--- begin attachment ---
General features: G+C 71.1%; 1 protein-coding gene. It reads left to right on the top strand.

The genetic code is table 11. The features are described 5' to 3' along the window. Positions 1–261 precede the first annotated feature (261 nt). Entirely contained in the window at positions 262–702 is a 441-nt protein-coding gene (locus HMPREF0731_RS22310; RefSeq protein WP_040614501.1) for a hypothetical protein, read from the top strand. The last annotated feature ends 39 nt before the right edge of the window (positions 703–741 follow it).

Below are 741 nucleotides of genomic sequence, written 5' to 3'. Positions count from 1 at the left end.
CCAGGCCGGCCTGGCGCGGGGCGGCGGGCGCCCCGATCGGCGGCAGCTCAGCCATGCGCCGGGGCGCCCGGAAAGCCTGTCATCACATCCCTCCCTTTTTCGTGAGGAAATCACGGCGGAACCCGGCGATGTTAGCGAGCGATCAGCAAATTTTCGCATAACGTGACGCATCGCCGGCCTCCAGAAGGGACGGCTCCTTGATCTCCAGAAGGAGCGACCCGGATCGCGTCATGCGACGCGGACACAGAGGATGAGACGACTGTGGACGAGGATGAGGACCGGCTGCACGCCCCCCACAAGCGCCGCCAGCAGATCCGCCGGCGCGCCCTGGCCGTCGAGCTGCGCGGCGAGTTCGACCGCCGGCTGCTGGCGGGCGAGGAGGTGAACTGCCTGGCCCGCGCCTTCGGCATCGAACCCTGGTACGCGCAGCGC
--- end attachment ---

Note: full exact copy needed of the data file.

General features: G+C 71.1%; 1 protein-coding gene. It reads left to right on the top strand.

The genetic code is table 11. The features are described 5' to 3' along the window. Positions 1–261 precede the first annotated feature (261 nt). Entirely contained in the window at positions 262–702 is a 441-nt protein-coding gene (locus HMPREF0731_RS22310; RefSeq protein WP_040614501.1) for a hypothetical protein, read from the top strand. The last annotated feature ends 39 nt before the right edge of the window (positions 703–741 follow it).

Below are 741 nucleotides of genomic sequence, written 5' to 3'. Positions count from 1 at the left end.
CCAGGCCGGCCTGGCGCGGGGCGGCGGGCGCCCCGATCGGCGGCAGCTCAGCCATGCGCCGGGGCGCCCGGAAAGCCTGTCATCACATCCCTCCCTTTTTCGTGAGGAAATCACGGCGGAACCCGGCGATGTTAGCGAGCGATCAGCAAATTTTCGCATAACGTGACGCATCGCCGGCCTCCAGAAGGGACGGCTCCTTGATCTCCAGAAGGAGCGACCCGGATCGCGTCATGCGACGCGGACACAGAGGATGAGACGACTGTGGACGAGGATGAGGACCGGCTGCACGCCCCCCACAAGCGCCGCCAGCAGATCCGCCGGCGCGCCCTGGCCGTCGAGCTGCGCGGCGAGTTCGACCGCCGGCTGCTGGCGGGCGAGGAGGTGAACTGCCTGGCCCGCGCCTTCGGCATCGAACCCTGGTACGCGCAGCGC